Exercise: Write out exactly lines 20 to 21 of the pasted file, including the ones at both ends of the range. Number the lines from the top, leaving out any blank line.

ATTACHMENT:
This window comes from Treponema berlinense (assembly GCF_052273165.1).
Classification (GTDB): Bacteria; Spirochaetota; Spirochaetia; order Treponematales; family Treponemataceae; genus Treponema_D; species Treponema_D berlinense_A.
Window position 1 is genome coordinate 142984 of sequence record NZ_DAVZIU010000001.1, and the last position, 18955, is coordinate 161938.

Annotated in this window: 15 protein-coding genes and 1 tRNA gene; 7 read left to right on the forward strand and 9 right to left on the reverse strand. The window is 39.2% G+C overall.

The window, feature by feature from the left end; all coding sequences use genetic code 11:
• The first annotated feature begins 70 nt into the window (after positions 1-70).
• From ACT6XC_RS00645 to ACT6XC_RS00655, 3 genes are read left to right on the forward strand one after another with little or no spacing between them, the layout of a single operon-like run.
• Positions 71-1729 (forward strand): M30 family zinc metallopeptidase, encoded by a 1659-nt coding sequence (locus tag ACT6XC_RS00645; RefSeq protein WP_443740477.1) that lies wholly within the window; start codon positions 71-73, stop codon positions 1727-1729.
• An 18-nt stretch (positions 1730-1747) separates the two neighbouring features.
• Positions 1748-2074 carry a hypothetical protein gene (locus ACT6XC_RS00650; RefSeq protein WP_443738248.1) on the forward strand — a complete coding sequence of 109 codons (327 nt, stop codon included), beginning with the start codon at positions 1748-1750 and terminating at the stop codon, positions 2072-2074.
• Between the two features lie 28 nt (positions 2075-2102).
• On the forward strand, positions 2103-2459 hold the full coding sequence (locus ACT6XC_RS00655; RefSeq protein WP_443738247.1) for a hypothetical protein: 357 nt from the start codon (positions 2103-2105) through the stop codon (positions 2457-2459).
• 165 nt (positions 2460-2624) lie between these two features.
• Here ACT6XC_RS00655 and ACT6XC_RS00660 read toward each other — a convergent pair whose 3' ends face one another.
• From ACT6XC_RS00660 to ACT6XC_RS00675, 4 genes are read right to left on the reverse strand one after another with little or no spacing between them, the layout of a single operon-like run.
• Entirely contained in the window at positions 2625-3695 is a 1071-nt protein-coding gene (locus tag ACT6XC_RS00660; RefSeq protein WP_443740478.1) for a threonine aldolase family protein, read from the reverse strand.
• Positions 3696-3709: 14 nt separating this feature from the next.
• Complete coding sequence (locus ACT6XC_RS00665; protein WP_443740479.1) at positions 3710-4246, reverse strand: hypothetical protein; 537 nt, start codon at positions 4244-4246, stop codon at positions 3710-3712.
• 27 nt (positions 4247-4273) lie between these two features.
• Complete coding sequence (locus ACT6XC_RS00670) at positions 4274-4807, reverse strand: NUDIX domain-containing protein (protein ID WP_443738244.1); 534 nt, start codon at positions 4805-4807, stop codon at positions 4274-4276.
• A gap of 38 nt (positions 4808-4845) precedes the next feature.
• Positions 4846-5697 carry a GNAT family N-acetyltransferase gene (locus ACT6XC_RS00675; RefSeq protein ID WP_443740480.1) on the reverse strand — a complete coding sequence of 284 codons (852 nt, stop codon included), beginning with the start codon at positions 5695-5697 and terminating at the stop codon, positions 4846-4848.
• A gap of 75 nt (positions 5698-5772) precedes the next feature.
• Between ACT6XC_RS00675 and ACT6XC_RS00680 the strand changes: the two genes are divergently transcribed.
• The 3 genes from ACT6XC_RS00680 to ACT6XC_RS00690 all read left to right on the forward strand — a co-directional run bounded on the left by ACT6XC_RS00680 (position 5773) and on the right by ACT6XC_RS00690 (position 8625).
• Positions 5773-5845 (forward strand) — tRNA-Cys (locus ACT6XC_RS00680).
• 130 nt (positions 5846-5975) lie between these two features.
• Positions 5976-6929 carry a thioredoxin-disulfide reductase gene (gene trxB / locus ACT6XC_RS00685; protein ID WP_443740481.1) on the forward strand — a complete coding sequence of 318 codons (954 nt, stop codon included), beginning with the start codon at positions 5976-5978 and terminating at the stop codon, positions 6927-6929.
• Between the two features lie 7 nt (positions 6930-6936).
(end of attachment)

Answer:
• Complete coding sequence (locus ACT6XC_RS00670) at positions 4274-4807, reverse strand: NUDIX domain-containing protein (protein ID WP_443738244.1); 534 nt, start codon at positions 4805-4807, stop codon at positions 4274-4276.
• A gap of 38 nt (positions 4808-4845) precedes the next feature.